As Jews were considered foreigners the fair adjudication of Shylock's contract was necessary to keep secure the trade of the city. Act 4 We begin this act with Antonio's trial. The Duke pleads with Shylock to give "a gentle answer", a double entendre on the word Gentile, which meant someone not a Jew. Shylock refuses to deny his bond. Bassanio and Gratiano are in attendance and advocate strongly that the Jew be thwarted by any means necessary. Bassanio attempts to bribe him with three times the amount of the bond.

Shylock says he will have nothing but his pound of flesh. All is lost until Portia and Nerissa arrive in the guise of young men pretending to be a learned doctor Balthasar and his clerk. Portia pleads for mercy and getting no further than the previous applicants she seems at first to confirm the strength of the bond and tells Antonio to prepare to pay it.

Contract, Friendship, and Love in The Merchant of Venice

When all seems hopeless Bassanio declares his despair: Antonio, I am married to a wife Which is as dear to me as life itself; But life itself, my wife, and all the world Are not with me esteemed above thy life, I would lose all, ay sacrifice them all Here to this devil, to deliver you. Shylock is foiled by Portia who points out that there is a loophole in his contract. He omitted the request to shed blood in taking the pound of flesh. As it is not possible for him to remove the flesh without taking blood which he did not ask for the bond is forfeit.

Since Shylock is so insistent on absolute adherence to the law he is made to lose his bond and since he as a foreigner attempted to harm the life of a Venetian he is himself subject to punishment. Shylock leaves without his revenge with the added pain of having lost a portion of his wealth and his identity as a Jew through a forced conversion. Antonio and Bassanio leave together with Gratiano and run into the doctor and clerk still in disguise.

They praise the doctor and insist on proffering favours onto "him". At first Portia protests but then decides to test Bassanio's love for her by asking for the ring she gave him which she made him swear never to part with as a symbol of their love. Not realising the doctor is Portia in disguise Bassanio refuses to part with it but later after Antonio convinces him that surely his wife would understand that he did it for the person who saved his friend he sends to ring with Gratiano to the doctor.

He leaves for the dinner, and Jessica soliloquises: Farewell, and if my fortune be not crossed, I have a father, you a daughter, lost. Jessica, The Merchant of Venice [14] In the following scene—Act 2, Scene 6—Lorenzo and his friends come to Shylock's house, and Jessica greets them from a window, dressed as a boy. She asks Lorenzo to confirm his identity before lowering a casket of her father's Ducats. Lorenzo bids her descend, but Jessica demurs, ashamed of her disguise.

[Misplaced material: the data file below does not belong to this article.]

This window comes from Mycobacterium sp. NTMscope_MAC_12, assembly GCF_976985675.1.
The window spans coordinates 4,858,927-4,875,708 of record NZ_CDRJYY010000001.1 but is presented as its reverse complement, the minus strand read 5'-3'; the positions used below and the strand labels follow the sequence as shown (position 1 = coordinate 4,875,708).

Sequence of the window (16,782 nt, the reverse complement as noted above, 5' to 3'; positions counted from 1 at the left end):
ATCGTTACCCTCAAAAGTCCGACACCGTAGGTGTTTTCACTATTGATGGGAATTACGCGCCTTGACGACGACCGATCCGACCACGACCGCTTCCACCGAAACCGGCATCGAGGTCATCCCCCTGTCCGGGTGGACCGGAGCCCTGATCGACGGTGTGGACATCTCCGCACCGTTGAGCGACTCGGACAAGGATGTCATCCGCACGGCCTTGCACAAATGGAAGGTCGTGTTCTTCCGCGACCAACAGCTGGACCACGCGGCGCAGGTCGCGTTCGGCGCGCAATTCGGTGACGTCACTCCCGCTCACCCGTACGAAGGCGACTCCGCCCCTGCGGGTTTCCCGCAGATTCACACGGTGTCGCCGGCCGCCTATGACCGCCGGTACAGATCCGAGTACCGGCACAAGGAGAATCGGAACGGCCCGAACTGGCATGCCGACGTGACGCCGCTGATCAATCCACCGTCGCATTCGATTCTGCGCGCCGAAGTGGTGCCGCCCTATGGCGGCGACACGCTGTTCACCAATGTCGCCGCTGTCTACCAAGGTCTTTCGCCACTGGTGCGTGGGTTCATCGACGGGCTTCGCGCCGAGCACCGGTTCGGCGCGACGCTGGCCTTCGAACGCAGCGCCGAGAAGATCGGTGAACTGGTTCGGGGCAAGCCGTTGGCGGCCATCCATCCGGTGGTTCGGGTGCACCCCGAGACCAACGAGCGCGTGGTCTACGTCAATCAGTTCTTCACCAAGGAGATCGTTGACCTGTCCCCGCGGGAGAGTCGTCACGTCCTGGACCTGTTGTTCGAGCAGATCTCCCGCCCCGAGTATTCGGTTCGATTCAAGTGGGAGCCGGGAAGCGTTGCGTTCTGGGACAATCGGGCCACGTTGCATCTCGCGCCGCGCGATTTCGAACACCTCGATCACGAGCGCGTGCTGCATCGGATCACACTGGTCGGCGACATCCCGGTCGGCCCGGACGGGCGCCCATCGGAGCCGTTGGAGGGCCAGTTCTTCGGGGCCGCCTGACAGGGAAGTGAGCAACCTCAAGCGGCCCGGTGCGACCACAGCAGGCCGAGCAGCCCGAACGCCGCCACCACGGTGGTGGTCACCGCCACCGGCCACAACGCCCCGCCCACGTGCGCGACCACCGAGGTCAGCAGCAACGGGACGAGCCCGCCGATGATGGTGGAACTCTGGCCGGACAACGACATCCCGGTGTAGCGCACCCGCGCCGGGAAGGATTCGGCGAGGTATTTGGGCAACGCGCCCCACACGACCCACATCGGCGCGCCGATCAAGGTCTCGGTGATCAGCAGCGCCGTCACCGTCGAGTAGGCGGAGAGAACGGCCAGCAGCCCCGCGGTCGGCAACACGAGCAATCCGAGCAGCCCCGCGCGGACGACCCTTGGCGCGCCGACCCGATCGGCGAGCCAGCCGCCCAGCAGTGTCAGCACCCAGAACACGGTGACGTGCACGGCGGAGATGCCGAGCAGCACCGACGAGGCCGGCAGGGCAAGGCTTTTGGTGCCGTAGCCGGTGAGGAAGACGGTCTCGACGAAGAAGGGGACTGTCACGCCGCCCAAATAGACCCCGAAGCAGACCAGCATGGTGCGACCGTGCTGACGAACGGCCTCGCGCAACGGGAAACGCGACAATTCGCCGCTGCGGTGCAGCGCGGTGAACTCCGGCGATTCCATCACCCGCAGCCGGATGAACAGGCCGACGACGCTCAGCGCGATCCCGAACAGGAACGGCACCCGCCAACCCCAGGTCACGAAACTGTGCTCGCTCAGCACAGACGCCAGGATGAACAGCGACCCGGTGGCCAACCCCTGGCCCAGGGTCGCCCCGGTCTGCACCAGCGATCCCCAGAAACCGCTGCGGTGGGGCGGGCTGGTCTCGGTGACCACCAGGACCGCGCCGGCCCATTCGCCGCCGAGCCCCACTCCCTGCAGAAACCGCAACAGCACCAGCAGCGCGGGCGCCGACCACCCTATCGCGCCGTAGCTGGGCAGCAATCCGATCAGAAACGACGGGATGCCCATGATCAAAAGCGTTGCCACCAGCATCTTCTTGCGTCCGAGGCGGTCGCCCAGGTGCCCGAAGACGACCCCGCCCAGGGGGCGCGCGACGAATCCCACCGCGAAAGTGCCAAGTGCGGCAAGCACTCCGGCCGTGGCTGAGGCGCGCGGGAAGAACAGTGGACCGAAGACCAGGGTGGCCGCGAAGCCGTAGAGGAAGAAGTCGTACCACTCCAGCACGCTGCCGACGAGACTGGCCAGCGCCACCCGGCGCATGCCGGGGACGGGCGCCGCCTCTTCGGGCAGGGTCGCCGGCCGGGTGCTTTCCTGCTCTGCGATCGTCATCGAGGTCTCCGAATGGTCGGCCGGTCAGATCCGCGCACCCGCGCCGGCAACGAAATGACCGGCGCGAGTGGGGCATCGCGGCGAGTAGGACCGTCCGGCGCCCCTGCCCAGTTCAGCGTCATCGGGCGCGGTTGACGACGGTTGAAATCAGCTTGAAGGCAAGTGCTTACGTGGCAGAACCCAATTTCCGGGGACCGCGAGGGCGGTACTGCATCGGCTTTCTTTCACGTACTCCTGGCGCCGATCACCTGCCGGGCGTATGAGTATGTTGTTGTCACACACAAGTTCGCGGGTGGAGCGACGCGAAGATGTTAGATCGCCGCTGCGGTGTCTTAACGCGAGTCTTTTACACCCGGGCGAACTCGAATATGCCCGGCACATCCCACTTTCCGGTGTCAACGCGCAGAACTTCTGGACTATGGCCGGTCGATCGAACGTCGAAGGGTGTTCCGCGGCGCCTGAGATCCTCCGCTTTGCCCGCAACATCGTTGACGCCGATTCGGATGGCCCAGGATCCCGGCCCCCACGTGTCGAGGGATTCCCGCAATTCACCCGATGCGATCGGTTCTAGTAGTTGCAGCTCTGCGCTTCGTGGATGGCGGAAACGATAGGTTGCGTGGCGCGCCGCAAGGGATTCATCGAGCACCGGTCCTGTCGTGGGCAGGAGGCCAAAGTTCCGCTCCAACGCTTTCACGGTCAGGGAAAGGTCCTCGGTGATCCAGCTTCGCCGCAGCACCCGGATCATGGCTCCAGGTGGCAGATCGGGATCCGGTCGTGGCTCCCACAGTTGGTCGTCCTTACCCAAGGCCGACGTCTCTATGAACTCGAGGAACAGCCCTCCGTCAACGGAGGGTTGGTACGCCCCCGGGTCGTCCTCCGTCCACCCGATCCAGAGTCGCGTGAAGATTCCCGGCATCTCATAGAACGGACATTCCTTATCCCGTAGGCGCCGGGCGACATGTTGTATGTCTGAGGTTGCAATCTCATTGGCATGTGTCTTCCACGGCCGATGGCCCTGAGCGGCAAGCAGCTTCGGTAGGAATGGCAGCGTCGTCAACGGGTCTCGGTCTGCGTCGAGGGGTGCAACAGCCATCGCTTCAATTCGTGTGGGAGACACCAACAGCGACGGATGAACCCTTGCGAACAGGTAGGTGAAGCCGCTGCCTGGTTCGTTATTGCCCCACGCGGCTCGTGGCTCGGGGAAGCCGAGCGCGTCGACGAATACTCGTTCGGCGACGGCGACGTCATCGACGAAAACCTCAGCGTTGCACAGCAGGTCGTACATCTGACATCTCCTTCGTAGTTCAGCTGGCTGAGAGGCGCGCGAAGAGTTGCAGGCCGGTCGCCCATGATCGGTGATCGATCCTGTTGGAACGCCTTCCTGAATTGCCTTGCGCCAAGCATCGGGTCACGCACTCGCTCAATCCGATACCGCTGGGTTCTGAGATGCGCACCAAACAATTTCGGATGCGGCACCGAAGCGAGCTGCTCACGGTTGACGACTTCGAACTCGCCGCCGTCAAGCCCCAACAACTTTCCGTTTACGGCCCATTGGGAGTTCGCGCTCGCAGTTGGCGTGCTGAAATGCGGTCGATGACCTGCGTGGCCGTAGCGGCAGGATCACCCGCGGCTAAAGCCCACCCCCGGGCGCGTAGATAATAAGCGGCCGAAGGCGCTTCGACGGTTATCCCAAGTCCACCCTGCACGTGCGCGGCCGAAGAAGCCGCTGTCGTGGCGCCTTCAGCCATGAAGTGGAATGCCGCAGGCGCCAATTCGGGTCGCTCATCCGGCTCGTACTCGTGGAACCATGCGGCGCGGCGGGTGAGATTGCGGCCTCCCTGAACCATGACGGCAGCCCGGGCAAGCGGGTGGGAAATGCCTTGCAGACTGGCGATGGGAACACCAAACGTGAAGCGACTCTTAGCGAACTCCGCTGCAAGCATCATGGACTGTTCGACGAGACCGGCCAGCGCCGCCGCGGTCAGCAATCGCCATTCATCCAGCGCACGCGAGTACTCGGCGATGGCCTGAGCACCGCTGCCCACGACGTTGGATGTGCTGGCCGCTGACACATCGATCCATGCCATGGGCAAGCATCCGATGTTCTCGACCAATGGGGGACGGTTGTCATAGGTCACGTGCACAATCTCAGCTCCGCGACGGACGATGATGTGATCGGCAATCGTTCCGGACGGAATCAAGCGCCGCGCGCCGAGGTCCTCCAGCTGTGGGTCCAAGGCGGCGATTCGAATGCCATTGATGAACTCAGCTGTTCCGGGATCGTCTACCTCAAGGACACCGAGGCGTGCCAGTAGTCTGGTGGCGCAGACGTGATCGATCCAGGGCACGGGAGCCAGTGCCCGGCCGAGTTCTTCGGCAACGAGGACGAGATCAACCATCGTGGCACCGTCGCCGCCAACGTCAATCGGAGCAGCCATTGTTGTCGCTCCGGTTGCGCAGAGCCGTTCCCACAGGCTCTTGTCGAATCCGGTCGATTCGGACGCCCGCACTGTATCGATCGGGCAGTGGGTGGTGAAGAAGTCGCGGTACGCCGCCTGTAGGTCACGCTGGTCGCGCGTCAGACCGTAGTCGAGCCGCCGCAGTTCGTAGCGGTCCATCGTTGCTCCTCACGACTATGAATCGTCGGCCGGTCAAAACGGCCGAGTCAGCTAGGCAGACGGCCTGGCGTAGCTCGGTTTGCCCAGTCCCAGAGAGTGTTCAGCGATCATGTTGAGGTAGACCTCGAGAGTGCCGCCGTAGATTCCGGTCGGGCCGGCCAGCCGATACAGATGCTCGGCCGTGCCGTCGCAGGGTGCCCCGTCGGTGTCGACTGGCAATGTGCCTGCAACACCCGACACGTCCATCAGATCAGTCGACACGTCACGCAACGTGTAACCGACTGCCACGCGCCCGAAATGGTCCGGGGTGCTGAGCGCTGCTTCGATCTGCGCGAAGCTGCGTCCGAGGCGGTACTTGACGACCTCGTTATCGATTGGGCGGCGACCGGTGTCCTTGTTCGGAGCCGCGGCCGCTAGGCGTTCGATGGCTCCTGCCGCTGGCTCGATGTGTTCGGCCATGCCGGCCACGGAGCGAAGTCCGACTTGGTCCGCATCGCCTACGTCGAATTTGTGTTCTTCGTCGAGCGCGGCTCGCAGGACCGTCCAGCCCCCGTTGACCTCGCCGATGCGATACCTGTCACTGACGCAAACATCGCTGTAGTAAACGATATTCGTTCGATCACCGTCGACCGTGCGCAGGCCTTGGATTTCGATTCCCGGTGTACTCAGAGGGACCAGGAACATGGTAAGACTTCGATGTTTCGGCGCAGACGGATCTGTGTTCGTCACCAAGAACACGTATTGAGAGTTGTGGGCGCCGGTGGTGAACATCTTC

Lorenzo persuades her, and she goes inside to bring more of Shylock's Ducats. Lorenzo praises her to his friends: Antonio then arrives to tell Gratiano that the winds are propitious for sailing and that Bassanio is leaving immediately for Belmont to woo Portia. Gratiano expresses his desire to leave the city immediately. Jessica next appears at Belmont in Act 3, Scene 2, accompanying Lorenzo and Salerio, a messenger delivering a letter to Bassiano from Antonio.

The letter informs him that all Antonio's business ventures have failed, such that he has defaulted on the bond to Shylock, and that Shylock intends to collect on the "pound of flesh". Then announces that she and Nerissa, her maid, will stay in a nearby convent while their husbands are away. In her absence she asks Lorenzo and Jessica to manage her estate.

In Act 3, Scene 5, Jessica and Gobbo banter in the gardens of Belmont; Gobbo claiming that she is tainted by the sins of her father, and she can only hope that she was an illegitimate child and not actually related to Shylock.

Jessica protests that then she would be visited by the sins of her mother, and Gobbo concurs that she would be damned either way. Jessica argues that she has been saved by her husband who has converted her to Christianity, to which Gobbo replies that Bassanio of contributing to the raised price of pork by the conversion of Jews who may not eat pork to Christians who do.

Lorenzo joins them and Jessica recounts their conversation, leading to further banter between Lorenzo and Gobbo, until Gobbo leaves to prepare for dinner. In response to questioning by Lorenzo, Jessica praises Portia as great and peerless.

The moon shines bright Watercolor on paper by John Edmund Buckley. Act 5, Scene 1—the final scene of the play, and following on from the courtroom scene in Act 4—opens with Jessica and Lorenzo strolling in the gardens of Belmont. They exchange romantic metaphors, invoking in turn characters from classical literature: No sooner has Stephano informed them that Portia and Nerissa will soon arrive than Gobbo comes with the same news for Bassanio and Gratiano.

They decide to await the arrivals in the gardens, and ask Stephano to fetch his instrument and play for them. The man that hath no music in himself, Nor is not moved with concord of sweet sounds, Is fit for treasons, stratagems, and spoils; — Lorenzo, The Merchant of Venice [17] Portia and Nerissa enter, followed shortly by Bassanio, Antonio, and Gratiano.

After they are all reunited, Nerissa hands Lorenzo a deed of gift from Shylock, won in the trial, giving Jessica all of his wealth upon his death.

The Merchant of Venice - Wikipedia

Fled with a Christian! O, my Christian ducats! In this version it is Munday's Jessica analogue, Brisana, who pleads the case first in the courtroom scene, followed by Cornelia, the Portia analogue.